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Dell Bluetooth GPS Navigation System

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Reviewed July 21, 2004 by Tong Zhang, Senior Editor and GPS Guru

*For the Dell Axim X30 and X50 models with Bluetooth

After releasing the hot Axim X30 series that pushes Pocket PC speeds to 624MHz on the top model, Dell is now offering some very cool accessories to go with these Axims. One of these accessories is the Dell Bluetooth GPS Navigation System. It combines the Bluetooth technology in the GPS receiver with that of the X30 wireless models. With customizable navigation options and NAVTECH's North America map data with large POI database, it provides both power and flexibility for Axim users. If you are not familiar with GPS solutions, check out our GPS FAQ and our Guide on how to evaluate a GPS solution that will work with your PDA.

What's in the Box?

The Dell Bluetooth GPS package includes a Bluetooth GPS receiver, an in-vehicle power adapter that can charge both the GPS receiver and the Dell PDA at the same time, a dashboard mounting kit with a PDA holder strapped to the mount, two companion CDs with GPS drivers and NAVTEQ maps for US and Canada. There are only short printed guides for the receiver, power adapter and mounting kit. You will find a more extensive user manual on the companion CDs. The US maps include Hawaii but don't include Alaska.

Dell Bluetooth GPS


The companion CDs contain the navigation software and map data as well as the User's Manual and set up program. If you want to access the manual, select the Explore option instead of the Run option, otherwise the CD will automatically start the installation process. Make sure that your Dell is connected to the PC via ActiveSync. The InstallSheild will install the navigation software which is responsible for route calculations and visual and voice guidance. Once the navigation software is installed, you will see a Dell GPS Navigation System icon in your programs group on your Axim.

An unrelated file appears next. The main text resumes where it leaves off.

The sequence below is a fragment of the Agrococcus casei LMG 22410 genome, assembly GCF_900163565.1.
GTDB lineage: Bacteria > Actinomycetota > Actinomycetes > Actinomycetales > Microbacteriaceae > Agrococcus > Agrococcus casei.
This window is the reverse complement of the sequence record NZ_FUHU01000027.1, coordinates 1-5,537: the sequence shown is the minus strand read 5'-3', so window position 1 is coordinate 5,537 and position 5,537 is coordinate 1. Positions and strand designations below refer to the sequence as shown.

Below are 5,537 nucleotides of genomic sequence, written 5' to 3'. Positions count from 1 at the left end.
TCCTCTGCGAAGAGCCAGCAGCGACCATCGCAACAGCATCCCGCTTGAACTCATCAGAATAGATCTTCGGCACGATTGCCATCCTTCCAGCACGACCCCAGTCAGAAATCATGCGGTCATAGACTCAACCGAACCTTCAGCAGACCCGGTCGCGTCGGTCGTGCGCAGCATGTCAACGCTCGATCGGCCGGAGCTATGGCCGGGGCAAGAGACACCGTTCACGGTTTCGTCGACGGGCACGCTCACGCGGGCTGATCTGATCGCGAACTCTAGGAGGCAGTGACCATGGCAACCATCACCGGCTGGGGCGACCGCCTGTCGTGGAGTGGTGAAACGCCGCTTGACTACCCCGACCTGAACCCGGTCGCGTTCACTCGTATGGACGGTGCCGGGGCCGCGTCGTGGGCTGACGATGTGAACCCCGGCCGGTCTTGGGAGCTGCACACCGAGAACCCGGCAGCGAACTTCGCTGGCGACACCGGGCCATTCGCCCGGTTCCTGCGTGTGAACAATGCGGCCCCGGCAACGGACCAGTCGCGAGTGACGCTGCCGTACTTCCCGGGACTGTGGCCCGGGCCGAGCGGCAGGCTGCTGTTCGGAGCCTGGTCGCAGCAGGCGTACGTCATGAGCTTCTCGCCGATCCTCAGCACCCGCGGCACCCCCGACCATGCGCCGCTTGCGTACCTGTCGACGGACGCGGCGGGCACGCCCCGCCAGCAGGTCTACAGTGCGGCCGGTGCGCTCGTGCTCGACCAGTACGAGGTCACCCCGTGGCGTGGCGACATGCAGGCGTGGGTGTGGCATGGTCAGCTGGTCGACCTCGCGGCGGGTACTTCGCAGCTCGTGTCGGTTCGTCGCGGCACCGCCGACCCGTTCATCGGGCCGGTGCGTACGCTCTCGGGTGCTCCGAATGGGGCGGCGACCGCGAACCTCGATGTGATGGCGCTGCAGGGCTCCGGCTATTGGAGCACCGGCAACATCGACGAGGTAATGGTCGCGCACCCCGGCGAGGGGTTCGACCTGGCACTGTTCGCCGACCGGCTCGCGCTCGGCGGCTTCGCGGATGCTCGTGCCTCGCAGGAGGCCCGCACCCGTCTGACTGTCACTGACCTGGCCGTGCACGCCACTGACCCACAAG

After installing the navigation software onto your Axim, you can now start installing maps. To install the maps, insert the first CD and you will find the PrymeNav Map Loader. This map loader makes map installation fast and easy. The map data of US and Canada is divided into States and Provinces. You can select a State map simply by clicking on the map of that State. Once a State/Province is selected, it turns green from yellow. You can choose multiple States/Provinces or deselect the maps at any time. In addition to the graphical mapping installation, there is also a list of the States and Provinces on the right of the map. You can check the States/Provinces you wish to install on your handheld. The map loader also provides you with info on file sizes as you select the maps and available storage space in the target location where you want to store the maps. You can install these maps to the internal memory on your Pocket PC, a storage card or your hard drives on your desktop/laptop computer. The largest map size is 119MB (California) and next size down is 115MB (Texas). Luckily both States have been split into two maps to cut down the overall map size.

desktop maps

Above, the desktop map installation screen.






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Another nice feature offered by the PrymeNav Map Loader is the City map installation. If you have less than 64MB of storage space, you can choose to install smaller maps by using the City/Radius method. This option allows you to control the map file sizes when you select the maps you wish to install. You can select a City from any region and slide the radius adjustment bar to determine how big an area you wish to include around the city. The map loader will show you the size of the map and the available space on your target location. After you've selected area, hit the Generate Map button and load the maps and POIs to your Pocket PC.

GPS Receiver

The first time you launch the GPS software on your Pocket PC, it will bring up a Bluetooth Console window showing you the BT-GPS with which your Axim will pair. If this process doesn't start automatically, go to Settings, click on the Connections tap to start the Bluetooth Manager manually. The process is fast and simple.